I already know FWG hates all things Pennsylvania, but let me add to that:
As if losing 'Rome wasn't enough, losing to Pittsburgh leaves a bitter taste in my mouth. I hate the city. Here's a list of words and phrases that you will never see in a description of Pittsburgh: fun, cool, trendy, nice weather, scenic, upbeat, lots to do. Moreover, the sports fans are no saving grace. Not only did they exhibit obnoxious behavior at the Patriots-Steelers game at Gillette this year, but my past experience with the city's basketball fans has not been pleasant, either. I can vividly remember distasteful and demeaning comments shouted by their student section two years ago - personal comments that I won't repeat here. Any child raised a Pittsburgh sports fan should be put in foster care.
On the other hand, I love Syracuse fans. Their student section continually displays many of the characteristics necessary for irreproachable crowd participation: cleverness, enthusiasm, competitiveness, and zeal. Year after year, they sustain our intense rivalry in a respectable manner, as opposed to the offensive nature of Pittsburgh fans. Some comments from the Carrier Dome over the years:
"Hey Denham... you've been the same player for four years."
"Hey Gagne... you should be impressed that I know you're name!"
"Hey Ed... how old are you? Forty?"
"Hey 35... do you even have your name on jersey? Or do you just have a question mark?"
"Hey walk-on.... the water cooler needs filling up."
Not my job.
"I'd rather be a Syracuse fan than a UConn walk-on."
Whatever helps you sleep at night.
"Hey 35... I bet Calhoun doesn't even know you're name!"
Marty? No. Barfight? Maybe.
Moving on to a separate issue, ESPN is now tracking Hasheem's "altered shots". Traditionally, this occurs when an opposing player compensates for Hasheem's presence by changing his shot attempt. The problem with this statistic is the subjectivity of the measuring standard. Are there two guys in the ESPN trailer arguing over whether it was an altered shot or a killer fade-away?
Here's another case-in-point: During my senior year, while scrimmaging against the scholarship players, Hasheem was injured and sitting out of practice. I remember going up for a wide-open jump shot, only to see a 7-3 monster in the corner of my eye. I thought to myself, "I wonder where he buys socks?" I completely lost focus and bricked the shot off the front iron. Does this constitute an altered shot?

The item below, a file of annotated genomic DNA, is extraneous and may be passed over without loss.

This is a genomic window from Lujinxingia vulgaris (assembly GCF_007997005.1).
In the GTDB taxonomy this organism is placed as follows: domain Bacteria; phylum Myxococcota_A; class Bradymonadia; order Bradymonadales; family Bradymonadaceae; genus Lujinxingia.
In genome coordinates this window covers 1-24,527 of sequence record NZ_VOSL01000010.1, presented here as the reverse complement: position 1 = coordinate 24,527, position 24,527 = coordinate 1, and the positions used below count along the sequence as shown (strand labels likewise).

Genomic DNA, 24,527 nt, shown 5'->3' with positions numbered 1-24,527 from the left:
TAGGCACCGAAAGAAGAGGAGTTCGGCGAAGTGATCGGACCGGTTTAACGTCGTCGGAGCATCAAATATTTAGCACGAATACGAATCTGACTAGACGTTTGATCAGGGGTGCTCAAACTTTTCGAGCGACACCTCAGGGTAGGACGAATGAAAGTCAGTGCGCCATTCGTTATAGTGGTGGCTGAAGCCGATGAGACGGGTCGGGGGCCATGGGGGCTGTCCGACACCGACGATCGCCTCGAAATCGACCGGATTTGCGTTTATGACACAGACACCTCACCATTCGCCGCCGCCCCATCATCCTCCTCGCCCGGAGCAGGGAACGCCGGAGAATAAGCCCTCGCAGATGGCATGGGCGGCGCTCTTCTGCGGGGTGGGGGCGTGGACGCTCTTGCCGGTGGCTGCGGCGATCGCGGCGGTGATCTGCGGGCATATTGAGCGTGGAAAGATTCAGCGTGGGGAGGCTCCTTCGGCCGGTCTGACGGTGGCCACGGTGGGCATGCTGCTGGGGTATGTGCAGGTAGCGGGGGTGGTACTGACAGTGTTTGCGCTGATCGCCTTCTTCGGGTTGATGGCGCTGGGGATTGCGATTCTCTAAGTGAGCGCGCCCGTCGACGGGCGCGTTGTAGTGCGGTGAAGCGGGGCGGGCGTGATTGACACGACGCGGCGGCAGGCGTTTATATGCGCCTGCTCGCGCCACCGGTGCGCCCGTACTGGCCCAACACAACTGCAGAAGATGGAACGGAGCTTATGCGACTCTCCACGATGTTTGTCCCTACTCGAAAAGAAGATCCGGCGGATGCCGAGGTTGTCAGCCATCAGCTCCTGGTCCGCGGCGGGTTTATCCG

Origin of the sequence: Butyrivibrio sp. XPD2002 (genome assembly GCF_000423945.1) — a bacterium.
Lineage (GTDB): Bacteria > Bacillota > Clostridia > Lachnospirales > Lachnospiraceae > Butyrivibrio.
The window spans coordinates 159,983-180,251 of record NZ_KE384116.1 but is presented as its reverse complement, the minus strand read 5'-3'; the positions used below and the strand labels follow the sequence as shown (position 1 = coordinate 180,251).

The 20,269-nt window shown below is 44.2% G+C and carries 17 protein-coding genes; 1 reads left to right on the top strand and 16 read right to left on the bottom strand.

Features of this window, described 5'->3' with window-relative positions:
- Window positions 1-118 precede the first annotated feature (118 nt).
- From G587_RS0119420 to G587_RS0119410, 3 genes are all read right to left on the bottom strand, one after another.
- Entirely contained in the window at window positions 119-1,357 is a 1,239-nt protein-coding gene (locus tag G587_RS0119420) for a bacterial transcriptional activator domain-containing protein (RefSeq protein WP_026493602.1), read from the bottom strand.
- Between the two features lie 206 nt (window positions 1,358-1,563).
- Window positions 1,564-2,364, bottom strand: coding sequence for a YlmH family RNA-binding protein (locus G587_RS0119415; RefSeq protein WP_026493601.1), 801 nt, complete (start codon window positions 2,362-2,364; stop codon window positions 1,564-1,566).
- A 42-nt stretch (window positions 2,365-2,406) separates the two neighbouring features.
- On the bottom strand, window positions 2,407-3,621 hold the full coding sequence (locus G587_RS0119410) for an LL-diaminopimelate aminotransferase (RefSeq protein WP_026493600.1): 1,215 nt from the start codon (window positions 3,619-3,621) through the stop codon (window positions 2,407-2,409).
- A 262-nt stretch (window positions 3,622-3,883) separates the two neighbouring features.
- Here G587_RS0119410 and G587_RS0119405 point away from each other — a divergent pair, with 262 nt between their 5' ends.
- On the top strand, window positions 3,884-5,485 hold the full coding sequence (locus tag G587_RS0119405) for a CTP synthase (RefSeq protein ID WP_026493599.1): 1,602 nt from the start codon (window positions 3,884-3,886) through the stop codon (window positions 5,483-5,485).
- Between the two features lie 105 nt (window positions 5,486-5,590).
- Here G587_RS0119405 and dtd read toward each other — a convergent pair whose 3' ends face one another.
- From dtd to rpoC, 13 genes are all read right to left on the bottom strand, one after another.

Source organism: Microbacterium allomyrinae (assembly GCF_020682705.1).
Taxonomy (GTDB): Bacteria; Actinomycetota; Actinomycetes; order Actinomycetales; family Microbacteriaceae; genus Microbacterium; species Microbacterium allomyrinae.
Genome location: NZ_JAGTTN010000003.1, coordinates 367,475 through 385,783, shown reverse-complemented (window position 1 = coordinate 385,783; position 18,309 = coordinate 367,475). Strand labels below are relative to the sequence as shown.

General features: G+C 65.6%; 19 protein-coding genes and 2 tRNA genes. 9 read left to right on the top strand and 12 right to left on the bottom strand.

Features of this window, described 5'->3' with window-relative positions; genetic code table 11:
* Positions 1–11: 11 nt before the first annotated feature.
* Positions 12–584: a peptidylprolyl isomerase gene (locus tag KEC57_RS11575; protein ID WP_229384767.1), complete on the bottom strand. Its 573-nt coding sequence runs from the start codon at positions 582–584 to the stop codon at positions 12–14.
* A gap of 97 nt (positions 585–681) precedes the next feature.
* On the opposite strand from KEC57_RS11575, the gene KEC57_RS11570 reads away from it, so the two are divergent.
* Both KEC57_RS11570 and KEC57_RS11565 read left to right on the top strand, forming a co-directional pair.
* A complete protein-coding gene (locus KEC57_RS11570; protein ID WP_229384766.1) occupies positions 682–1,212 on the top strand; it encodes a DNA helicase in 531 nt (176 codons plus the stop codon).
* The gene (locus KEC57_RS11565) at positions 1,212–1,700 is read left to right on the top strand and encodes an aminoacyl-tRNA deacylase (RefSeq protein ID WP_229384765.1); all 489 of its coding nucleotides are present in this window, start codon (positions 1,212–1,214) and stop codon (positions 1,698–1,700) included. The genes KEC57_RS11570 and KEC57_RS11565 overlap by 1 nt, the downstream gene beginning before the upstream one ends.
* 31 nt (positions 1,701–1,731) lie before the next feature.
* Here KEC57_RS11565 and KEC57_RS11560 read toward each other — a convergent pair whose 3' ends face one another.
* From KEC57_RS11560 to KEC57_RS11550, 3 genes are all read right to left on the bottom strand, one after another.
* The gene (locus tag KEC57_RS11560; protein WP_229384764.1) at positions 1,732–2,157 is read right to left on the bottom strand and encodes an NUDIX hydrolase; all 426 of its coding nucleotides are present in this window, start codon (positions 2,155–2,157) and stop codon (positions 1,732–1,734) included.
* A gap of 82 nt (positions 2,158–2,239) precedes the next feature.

Furthermore, if Hasheem tells an opponent a funny joke, and that opponent is too distracted to make a play on offense, does that constitute an altered shot? In fact, I propose that ESPN should keep track of the crowd's altered shots. I'm sure most would occur on free throw attempts, but a good heckler could probably alter another 5-10 shots per game. A Syracuse fan? Maybe 10-15.
During one game at Gampel Pavilion, Rashad Anderson literally shot the lights out. As he went up for a three-point attempt, the entire arena went dark. ESPN had no choice but to credit the facilities manager with an altered shot.
Jokes aside, every time an opponent takes the court for warmups and marvels at his size, Hasheem has gained a mental edge. This psychological intimidation of opponents, which I believe can provide a six to eight point advantage before the game even begins, can also be obtained through crowd participation and fan intensity. While the UConn student section is formidable, opposing teams are given the luxury of warming up at the distant basket. Syracuse and Pittsburgh have the opposite orientation, which allows for plenty of pre-game heckling. But all things considered, teams must gaze into our student section while shooting free throws during the second half. It all depends how you look at it.
Some of the best fans that I had the opportunity to witness were at Indiana University. Nowhere in the country do fans alter their appearance for a basketball game like they do in Indiana (sorry, Dale). Imagine the intimidation factor when you enter an arena and see people dressed as gorillas, Ninja Turtles, and Star Wars troopers. But I suppose if I lived in Indiana, I would probably want to escape reality as much as possible, too.
After all, it's one step up from Pittsburgh.
Men's Hoops Team.
He hails from Vernon, CT.